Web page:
Thursday, November 02, 2006
Rocky Mountain Redux
I've said this before, but... once again I'm back in Denver. Definantly NOT where I want to be at the moment. But we do what we have to most of the time, and what we want to only some of the time.
So here I am.
I finally had a sunny day and a window seat for the flight, so I got to look down upon the land that I well know, and was able to track our progress across the state.
I first spotted the Wabash, winding it's way south through Indiana. With that as a benchmark I quickly found Terre Haute, and then Paris a few minutes later. I spent five years working in Paris, and it's been the best five years of employment I've spent to date. I learned more at that local computer / internet / wireless/ microwave provider than all the jobs I've held before or since. In many ways, little shops like that are further towards the cutting edge than I'll be again in a long time. Small shops and the small businesses that they serve can turn on a technological dime, but a big organization turns like an aircraft carrier. Deploying an Office patch can take change requests and multiple chains of permission, and testing, and deployment.... days and days.
I could follow Route 16 down through Kansas and Ashmore, and down into Charleston. I was surprised to see Quality Lime from the air, a place where I have blown many inches of rock dust out of many computers and printers. You have to know what you're looking for, but it's there. As is the Charleston Speeday, scene of many great dirt-track races and crashes.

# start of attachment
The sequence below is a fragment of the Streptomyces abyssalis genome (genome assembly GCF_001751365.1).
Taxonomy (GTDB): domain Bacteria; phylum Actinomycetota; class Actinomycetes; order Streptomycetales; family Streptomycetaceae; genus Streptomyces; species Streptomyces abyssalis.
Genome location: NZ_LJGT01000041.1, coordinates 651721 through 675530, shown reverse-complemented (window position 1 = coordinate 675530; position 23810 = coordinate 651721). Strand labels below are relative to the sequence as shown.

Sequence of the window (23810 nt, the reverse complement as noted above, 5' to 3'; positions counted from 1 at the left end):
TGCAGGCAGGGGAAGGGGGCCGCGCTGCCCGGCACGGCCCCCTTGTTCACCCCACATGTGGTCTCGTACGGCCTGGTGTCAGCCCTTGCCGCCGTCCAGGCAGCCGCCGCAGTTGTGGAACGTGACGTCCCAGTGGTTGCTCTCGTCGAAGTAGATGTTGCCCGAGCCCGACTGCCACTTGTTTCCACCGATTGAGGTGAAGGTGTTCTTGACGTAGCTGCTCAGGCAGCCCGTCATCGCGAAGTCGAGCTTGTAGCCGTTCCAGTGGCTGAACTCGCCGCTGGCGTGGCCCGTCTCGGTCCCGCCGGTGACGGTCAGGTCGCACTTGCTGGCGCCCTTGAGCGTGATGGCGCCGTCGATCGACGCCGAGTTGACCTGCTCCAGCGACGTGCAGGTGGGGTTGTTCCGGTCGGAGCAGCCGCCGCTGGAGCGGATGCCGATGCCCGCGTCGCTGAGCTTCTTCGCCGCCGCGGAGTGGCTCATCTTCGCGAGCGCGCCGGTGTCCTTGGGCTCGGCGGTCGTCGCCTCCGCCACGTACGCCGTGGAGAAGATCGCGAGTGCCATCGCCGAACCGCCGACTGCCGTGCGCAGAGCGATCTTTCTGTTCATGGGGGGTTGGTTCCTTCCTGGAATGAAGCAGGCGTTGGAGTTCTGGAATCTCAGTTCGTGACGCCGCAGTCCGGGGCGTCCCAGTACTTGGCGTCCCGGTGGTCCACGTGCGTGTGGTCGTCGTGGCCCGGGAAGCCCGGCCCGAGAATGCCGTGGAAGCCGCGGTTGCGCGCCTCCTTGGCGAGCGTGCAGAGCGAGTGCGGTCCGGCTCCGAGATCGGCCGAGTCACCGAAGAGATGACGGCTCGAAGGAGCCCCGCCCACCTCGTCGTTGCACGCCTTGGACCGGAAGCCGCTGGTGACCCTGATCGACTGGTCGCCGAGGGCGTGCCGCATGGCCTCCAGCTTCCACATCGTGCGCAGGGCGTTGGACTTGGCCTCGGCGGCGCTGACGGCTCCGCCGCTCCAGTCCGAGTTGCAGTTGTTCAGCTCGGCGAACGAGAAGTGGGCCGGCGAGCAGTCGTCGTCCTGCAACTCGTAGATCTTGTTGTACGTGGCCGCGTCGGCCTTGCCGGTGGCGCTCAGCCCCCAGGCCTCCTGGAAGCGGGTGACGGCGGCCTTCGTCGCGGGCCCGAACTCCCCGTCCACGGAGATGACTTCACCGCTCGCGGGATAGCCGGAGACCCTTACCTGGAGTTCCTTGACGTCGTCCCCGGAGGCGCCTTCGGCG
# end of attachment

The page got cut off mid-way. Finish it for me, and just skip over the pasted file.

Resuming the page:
Through Charleston and into Mattoon, I could see the airport and a nice view of Charleston lake.
What I was really looking for the entire time was a little two lane nothing that runs from north of Mattoon to Assumption. From nowhere to nowhere, really. I loved that road every time I drove it. It's always in good repair, and straight as an arrow. It goes over Lake Shelbyville, through Findlay, and then down the big hill to Assumption.
I'm unsure why I'm so enamored of that road. Perhaps it's because I always wanted to ride a bike down it, and never got to. Perhaps because the people in Assumption were always exceedingly nice, and exceedingly appreciative of my work. Whatever, I got a strange gratification in seeing it from the air, since I haven't even driven it in nearly eight years.
I gave up watching after that, having acheived my goal. I glanced up later and saw the Missippi, and right on the other side was Hannibal, MO. I grew up on Tom Sawyer and Huck Finn. I distinctly remember reading Tom Sawyer again and again as I grew up, and longing to see the caves, and the river, and the picket fence. Years later I got to go to Hannibal with #1 son as a chaperone on a school trip, and had a fabulous time exploring the area. I think I got more out of it than the kids did. When the cave guide pointed out the "Number Four, Under the Cross" to the gasps of the kids, I got goosebumps. I can't wait to go back there.
So now here I sit in Denver, and I won't have time to see anything but the hotel, the rental, the office. I'd love to come back here when I have more time, but with tickets at $600 a pop I'm thinking it's not likely.